Aside from these two Freeport Zones, there are a good number of economic zones that have complete facilities for commercial and industrial operations. These economic zones offer various tax and business incentives to foreign investors, including duty-free importation of capital equipment.
Start a Business in the Philippines — Philly’s Thoughts
Let me start by saying I am not a world-class businessman, but I do have more experienced than the average guy who has just been a wage earner all his life.
Whenever I get a question from someone about starting a business here in the Philippines, no matter if they are Filipino of expat, and no matter what type business they are asking about, I always ask one simple question first:
What business experience do you currently have?
The answer I get, almost invariably is, “None, but I really want to live there in the Philippines”.
Well far be it from me to try, but my thought is you are crazy to start a business in the Philippines, with no prior experience.
Fully 3 out of ten new businesses fail in the first year in the USA. Only about half make it through their first 5 years. These are somewhat daunting odds, but I think the rate of foreigner-owned business, by taw neophytes would be much, much worse.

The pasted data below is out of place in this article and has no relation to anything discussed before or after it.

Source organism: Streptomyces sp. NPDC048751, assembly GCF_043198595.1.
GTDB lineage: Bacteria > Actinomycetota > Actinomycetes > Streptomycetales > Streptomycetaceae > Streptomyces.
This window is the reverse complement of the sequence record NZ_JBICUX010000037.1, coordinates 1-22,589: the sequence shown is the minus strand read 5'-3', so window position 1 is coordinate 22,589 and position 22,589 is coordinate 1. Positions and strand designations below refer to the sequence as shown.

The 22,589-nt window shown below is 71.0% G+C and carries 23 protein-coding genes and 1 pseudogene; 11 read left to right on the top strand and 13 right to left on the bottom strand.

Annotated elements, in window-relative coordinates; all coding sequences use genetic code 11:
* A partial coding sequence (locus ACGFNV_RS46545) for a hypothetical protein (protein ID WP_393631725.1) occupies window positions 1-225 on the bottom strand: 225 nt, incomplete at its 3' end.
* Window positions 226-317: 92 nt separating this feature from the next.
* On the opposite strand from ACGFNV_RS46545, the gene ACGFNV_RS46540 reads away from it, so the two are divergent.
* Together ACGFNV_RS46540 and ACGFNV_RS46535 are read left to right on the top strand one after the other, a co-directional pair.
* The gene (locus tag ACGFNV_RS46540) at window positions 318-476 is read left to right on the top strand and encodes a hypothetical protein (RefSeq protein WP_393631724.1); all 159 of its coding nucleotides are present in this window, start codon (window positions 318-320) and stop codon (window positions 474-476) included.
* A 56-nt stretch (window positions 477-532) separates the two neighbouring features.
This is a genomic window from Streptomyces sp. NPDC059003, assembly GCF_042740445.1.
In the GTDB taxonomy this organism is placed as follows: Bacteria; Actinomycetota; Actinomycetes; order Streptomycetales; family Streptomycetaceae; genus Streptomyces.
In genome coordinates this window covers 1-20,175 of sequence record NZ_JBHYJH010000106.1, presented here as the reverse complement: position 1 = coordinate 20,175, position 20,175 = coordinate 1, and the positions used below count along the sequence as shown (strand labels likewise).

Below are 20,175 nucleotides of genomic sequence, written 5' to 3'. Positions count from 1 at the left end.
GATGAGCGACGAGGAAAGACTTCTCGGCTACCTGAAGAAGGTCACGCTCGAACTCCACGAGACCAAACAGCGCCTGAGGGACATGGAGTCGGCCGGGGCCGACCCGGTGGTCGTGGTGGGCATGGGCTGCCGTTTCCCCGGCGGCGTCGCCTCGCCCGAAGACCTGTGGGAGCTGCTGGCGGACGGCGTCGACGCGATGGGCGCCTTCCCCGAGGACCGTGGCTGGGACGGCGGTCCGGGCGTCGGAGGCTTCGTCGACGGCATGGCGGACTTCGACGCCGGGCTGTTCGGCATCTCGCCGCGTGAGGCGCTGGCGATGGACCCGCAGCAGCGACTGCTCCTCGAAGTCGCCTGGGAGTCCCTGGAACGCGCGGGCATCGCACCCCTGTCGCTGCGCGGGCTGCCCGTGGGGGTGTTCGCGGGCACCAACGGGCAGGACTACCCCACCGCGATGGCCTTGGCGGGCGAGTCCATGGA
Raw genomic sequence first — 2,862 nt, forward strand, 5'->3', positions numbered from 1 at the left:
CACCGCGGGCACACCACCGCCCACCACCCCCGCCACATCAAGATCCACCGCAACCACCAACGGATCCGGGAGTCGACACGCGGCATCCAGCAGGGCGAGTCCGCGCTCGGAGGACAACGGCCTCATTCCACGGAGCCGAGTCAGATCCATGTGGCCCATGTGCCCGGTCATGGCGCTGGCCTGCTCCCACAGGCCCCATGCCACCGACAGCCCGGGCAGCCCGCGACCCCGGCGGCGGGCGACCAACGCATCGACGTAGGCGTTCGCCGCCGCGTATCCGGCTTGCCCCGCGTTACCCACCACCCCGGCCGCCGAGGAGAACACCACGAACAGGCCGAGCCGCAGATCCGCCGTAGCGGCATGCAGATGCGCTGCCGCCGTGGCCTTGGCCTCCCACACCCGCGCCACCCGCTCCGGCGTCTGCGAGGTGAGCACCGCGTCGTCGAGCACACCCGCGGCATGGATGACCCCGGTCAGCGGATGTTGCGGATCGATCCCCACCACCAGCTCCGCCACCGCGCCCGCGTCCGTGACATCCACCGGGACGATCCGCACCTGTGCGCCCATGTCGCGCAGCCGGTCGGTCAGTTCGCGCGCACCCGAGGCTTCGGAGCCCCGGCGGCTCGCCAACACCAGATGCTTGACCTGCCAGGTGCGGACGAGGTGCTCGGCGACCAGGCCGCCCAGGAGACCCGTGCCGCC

By all means, if you think that starting a business to insure your income for the rest of your life, I recommend you start a business in the US first. If you make it two or three years and are making a decent living, then you have a much better chance of succeeding.
“But I can’t operate a US-based business from the Philippines”, you say.
I say in many cases you can. I have written a number of articles on this and I will write more if anyone really wants to explore further.
Or open a branch/subsidiary in the Philippines. That’s another possibility.
Best of all, in my point of view, is to start your completely online business, while you are still employed (or right away, if you are forced into unemployment benefits), and one you are making enough profit to be comfortable, pull the plug from your ‘dirt-based” J*O*B and live where you want to.
I don’t, in most cases, start a blog, either. This blog makes me money but
A, I could hardly live on what it makes.
B. I’d hate to be forced into doing this as some sort of analog of a 9 to 5 job.